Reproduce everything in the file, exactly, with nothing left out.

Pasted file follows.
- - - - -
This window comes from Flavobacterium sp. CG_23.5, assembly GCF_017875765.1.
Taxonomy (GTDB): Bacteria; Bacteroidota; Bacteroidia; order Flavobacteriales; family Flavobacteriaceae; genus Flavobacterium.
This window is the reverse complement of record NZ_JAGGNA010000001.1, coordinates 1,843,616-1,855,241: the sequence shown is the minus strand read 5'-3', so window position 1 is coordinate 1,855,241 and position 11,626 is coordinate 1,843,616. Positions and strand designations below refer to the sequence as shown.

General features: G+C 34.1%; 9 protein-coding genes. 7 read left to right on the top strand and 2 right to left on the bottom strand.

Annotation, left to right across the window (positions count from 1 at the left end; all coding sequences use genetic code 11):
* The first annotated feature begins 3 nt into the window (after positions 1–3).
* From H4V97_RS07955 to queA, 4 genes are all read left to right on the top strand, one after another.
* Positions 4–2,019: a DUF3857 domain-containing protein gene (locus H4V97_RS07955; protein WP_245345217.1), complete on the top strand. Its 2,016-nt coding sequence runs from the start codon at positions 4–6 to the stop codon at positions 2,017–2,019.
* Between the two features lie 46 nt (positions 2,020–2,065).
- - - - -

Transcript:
This window comes from Flavobacterium sp. CG_23.5, assembly GCF_017875765.1.
Taxonomy (GTDB): Bacteria; Bacteroidota; Bacteroidia; order Flavobacteriales; family Flavobacteriaceae; genus Flavobacterium.
This window is the reverse complement of record NZ_JAGGNA010000001.1, coordinates 1,843,616-1,855,241: the sequence shown is the minus strand read 5'-3', so window position 1 is coordinate 1,855,241 and position 11,626 is coordinate 1,843,616. Positions and strand designations below refer to the sequence as shown.

General features: G+C 34.1%; 9 protein-coding genes. 7 read left to right on the top strand and 2 right to left on the bottom strand.

Annotation, left to right across the window (positions count from 1 at the left end; all coding sequences use genetic code 11):
* The first annotated feature begins 3 nt into the window (after positions 1–3).
* From H4V97_RS07955 to queA, 4 genes are all read left to right on the top strand, one after another.
* Positions 4–2,019: a DUF3857 domain-containing protein gene (locus H4V97_RS07955; protein WP_245345217.1), complete on the top strand. Its 2,016-nt coding sequence runs from the start codon at positions 4–6 to the stop codon at positions 2,017–2,019.
* Between the two features lie 46 nt (positions 2,020–2,065).